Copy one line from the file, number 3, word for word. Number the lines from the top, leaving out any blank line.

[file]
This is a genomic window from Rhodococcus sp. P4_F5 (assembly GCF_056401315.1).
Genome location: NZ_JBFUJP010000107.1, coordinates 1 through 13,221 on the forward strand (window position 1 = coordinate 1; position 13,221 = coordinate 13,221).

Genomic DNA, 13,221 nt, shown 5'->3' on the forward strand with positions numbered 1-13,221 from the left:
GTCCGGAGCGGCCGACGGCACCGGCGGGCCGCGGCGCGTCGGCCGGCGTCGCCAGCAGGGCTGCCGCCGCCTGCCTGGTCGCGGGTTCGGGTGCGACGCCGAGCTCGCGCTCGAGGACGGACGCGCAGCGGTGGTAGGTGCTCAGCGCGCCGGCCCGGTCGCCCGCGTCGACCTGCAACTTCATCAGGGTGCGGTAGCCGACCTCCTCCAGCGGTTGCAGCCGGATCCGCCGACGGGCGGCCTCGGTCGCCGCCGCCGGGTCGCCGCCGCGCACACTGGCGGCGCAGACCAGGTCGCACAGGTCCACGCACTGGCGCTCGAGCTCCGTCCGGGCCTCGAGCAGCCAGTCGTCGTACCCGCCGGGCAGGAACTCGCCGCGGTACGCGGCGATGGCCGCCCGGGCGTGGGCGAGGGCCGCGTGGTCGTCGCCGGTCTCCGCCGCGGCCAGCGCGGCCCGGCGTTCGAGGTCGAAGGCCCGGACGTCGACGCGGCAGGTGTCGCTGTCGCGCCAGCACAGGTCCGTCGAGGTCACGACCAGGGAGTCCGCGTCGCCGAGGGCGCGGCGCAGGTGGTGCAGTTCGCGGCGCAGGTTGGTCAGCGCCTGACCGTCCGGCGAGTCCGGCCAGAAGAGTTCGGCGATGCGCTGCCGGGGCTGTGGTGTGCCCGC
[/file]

Genomic DNA, 13,221 nt, shown 5'->3' on the forward strand with positions numbered 1-13,221 from the left: